On the West Coast, California is studying where offshore wind power could best be sited. Because of the depth of the waters, wind developments will likely be floating arrays — a technology that’s been used in Europe and soon in Maine.

Even lakes are in play. In the Midwest, Icebreaker Wind is nearing approval for a plan to construct North America’s first freshwater offshore wind development on Lake Erie.

Technical Advances and Environmental Challenges

Like the rest of the clean energy industry, offshore wind has seen technology growing by leaps and costs falling. The most noticeable difference is the size of turbines, which have gotten bigger and more efficient.

The blades now stretch about the length of a football field, and towers reach 400 feet. The six-megawatt turbines used at Block Island are now being upgraded to 13-megawatt turbines for new projects. Operating at full power, a single 13-megawatt turbine could supply a whole household’s daily electricity needs in seven seconds, Rogers calculated.

These advances mean that fewer structures need to be constructed in the ocean to generate the same amount of power and they can be farther apart. A decade ago, the thinking was that turbines need to be spaced about 0.6 nautical miles apart. Now the industry says it can make do at 1 nautical mile — which creates a bigger pathway for fishing boats, search and rescue, and other marine vessels.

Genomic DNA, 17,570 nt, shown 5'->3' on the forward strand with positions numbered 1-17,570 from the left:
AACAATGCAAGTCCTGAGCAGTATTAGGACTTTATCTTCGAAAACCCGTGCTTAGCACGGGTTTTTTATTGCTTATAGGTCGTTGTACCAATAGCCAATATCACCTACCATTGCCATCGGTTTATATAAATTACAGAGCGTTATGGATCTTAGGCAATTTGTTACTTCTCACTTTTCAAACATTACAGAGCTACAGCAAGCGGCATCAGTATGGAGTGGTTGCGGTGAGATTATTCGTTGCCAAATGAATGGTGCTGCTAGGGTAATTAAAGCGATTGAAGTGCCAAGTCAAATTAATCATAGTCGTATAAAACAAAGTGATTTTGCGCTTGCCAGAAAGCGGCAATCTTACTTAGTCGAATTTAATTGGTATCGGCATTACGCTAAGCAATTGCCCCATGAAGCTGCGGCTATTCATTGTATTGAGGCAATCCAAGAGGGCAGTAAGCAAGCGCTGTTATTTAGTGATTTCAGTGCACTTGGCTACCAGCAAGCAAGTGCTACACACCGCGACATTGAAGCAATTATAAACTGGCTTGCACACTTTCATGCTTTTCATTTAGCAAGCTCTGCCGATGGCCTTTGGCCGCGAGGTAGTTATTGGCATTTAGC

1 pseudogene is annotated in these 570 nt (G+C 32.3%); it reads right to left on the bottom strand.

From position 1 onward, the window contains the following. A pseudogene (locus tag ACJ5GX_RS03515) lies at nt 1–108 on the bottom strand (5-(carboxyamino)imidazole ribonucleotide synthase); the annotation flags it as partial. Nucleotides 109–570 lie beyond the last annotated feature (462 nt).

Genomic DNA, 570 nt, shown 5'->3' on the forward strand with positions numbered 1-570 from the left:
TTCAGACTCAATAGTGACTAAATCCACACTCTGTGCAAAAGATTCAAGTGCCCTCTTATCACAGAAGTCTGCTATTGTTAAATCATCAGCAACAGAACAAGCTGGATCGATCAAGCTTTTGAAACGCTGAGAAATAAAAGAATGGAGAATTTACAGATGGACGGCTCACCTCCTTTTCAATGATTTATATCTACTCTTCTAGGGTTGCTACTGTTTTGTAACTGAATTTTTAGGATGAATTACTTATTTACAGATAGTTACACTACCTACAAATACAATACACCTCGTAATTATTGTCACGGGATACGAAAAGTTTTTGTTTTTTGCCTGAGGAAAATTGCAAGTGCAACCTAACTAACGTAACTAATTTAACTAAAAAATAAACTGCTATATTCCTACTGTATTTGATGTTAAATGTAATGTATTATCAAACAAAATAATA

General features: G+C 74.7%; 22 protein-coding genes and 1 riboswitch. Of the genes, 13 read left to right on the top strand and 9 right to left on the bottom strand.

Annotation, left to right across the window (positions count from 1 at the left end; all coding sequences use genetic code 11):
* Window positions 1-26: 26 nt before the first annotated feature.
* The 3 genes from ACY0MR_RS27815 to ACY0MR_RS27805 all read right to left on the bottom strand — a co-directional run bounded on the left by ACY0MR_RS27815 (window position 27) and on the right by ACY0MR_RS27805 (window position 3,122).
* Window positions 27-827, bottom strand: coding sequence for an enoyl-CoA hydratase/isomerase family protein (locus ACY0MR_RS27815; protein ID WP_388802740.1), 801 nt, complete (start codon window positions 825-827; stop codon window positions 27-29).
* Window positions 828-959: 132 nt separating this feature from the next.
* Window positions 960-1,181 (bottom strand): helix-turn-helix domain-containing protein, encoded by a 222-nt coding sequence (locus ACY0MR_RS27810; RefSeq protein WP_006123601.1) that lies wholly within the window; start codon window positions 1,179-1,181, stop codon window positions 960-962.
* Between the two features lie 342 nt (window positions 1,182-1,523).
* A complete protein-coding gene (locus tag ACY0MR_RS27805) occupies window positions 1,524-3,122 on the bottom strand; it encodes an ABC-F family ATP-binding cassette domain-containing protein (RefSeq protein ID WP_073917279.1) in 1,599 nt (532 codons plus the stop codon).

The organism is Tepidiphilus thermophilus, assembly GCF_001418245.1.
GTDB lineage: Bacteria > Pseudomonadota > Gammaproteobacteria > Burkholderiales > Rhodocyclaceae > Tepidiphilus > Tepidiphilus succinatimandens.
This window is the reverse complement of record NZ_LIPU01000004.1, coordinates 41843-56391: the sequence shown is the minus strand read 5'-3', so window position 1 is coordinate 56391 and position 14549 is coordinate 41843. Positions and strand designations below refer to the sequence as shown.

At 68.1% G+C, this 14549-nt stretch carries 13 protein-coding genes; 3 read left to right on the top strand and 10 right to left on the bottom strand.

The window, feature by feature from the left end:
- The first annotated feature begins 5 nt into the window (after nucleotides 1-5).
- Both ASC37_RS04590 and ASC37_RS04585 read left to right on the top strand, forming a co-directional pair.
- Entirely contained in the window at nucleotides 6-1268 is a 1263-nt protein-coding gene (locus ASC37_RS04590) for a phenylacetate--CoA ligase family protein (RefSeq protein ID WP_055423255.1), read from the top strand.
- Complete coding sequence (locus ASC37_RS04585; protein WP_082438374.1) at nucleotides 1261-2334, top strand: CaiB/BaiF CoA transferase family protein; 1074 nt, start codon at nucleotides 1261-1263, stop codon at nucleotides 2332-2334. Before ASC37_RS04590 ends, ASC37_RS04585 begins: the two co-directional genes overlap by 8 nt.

How the proliferation of wind development along the Atlantic coast will affect wildlife — particularly marine mammals, like endangered North Atlantic right whales, and birds — is still being studied and best practices developed.

From a climate change perspective, the impending build out of offshore wind energy is good, says Shilo Felton, the field manager of Audubon’s Clean Energy Initiative. But there are potential harms to birds that include collisions with turbines, or the development displacing birds from foraging or roosting sites, or migratory pathways.

“We don’t really know to what degree the species that we have off the coast of the United States will experience these effects,” she says. “It could be very minimal, but we still want to know.”

The threats to marine mammals are greatest during construction, and some animals could be bothered by noise from the turbines after they’re operational, but experts say there are existing and emerging technologies that could help to avoid or minimize the impact.

“We believe that offshore wind can absolutely be developed in an environmentally responsible manner,” says Francine Kershaw, staff scientist at NRDC. “But it requires a collaborative effort between developers, agencies and other stakeholders.”